Utah's History

By Thomas G. Alexander; Eugene E. Campbell et al. | Go to book overview

ing reservation land for white settlement. The ostensible purpose of the law was to break up the reservations and stop governmental dealings with the Indians as tribal units. If the policy had been a success, Indians would have eventually been dealt with as individual landholders and ultimately would have received citizenship and clear titles to their land tracts.

One basic problem was that most western Indians, including the Utes, were not farmers, and the application of the new policy did not please them. Another problem was that much of the reservation land was not readily adaptable to freehold farming. The implementation of the new program among the Utah Indians began as Utah won statehood in 1896, and its traumatic impact upon the Uintah-Ouray Reservation inhabitants is still being felt.


Chapter 19
Bibliographical Essay

Two published bibliographies, Omer C. Stewart Ethnohistorical Bibliography of the Ute Indians of Colorado ( 1971) and S. Lyman Ty ler's The Ute People: A Bibliographical Checklist ( 1964), include articles, government documents, and monographic studies pertaining to the Utes, Paiutes, and Gosiutes both before and after contact by European-Americans.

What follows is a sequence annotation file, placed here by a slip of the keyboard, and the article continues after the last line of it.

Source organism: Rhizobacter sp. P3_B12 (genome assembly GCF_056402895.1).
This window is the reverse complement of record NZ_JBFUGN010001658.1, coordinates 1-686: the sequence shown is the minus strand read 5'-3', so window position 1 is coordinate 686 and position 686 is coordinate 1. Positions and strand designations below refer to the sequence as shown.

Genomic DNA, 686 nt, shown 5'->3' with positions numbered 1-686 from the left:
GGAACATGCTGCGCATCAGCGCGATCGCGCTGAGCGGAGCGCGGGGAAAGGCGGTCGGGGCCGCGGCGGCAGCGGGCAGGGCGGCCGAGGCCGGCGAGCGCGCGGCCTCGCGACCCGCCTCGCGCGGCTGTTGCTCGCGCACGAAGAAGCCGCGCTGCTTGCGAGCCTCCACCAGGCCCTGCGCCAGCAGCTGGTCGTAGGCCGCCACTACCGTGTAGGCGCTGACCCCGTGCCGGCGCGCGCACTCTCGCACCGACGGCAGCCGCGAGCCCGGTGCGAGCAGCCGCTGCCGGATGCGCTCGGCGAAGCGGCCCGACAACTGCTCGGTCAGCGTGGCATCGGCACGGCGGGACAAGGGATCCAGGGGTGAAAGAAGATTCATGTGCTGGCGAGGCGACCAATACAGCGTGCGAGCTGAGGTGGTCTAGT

Readers are referred to titles by Joseph G. Jorgensen that contain information about the Northern Ute; to the special issue of the Utah Historical Quarterly, Spring 1971, devoted to Utah. Indians, with C. Gregory Crampton as guest editor; and to selections on the Indians in Helen Z. Papanikolas, ed., 'The Peoples of Utah ( 1976). See detailed citations following chapter 2.

Some of the earlier writers whose works contain significant material on the territorial period are Paul Bailey, whose Jacob Hamblin: Buckskin Apostle ( 1948) is still the basic biography for Hamblin; Leland H. Creer, "Federal Indian Policy, 1849-1865," Ltah and the Nation ( 1929); Milton R. Hunter, Brigham Young the Colonizer ( 1940); Daniel W. Jones, whose personal experiences are recorded in Forty Years Among the Indians ( 1890); and William R. Palmer, whose many articles on the "Southern Paiute" appeared in UHQ from the first volume in 1928 until the 1940s.

Coulsen and Geneva Wright deal with the last years of the territorial period in "Indian-White Relations in the Uintah Basin," Utah Humanities Review, 1948. See also Dale L. Morgan, "The Administration of Indian Affairs in Utah, 1851-1858," Pacific Historical Review, 1948; Omer C. Stewart, "Ute Indians: Before and After White Contact," UHQ 1966; and Gustive O. Larson, "BrighamYoung and the Indians,"

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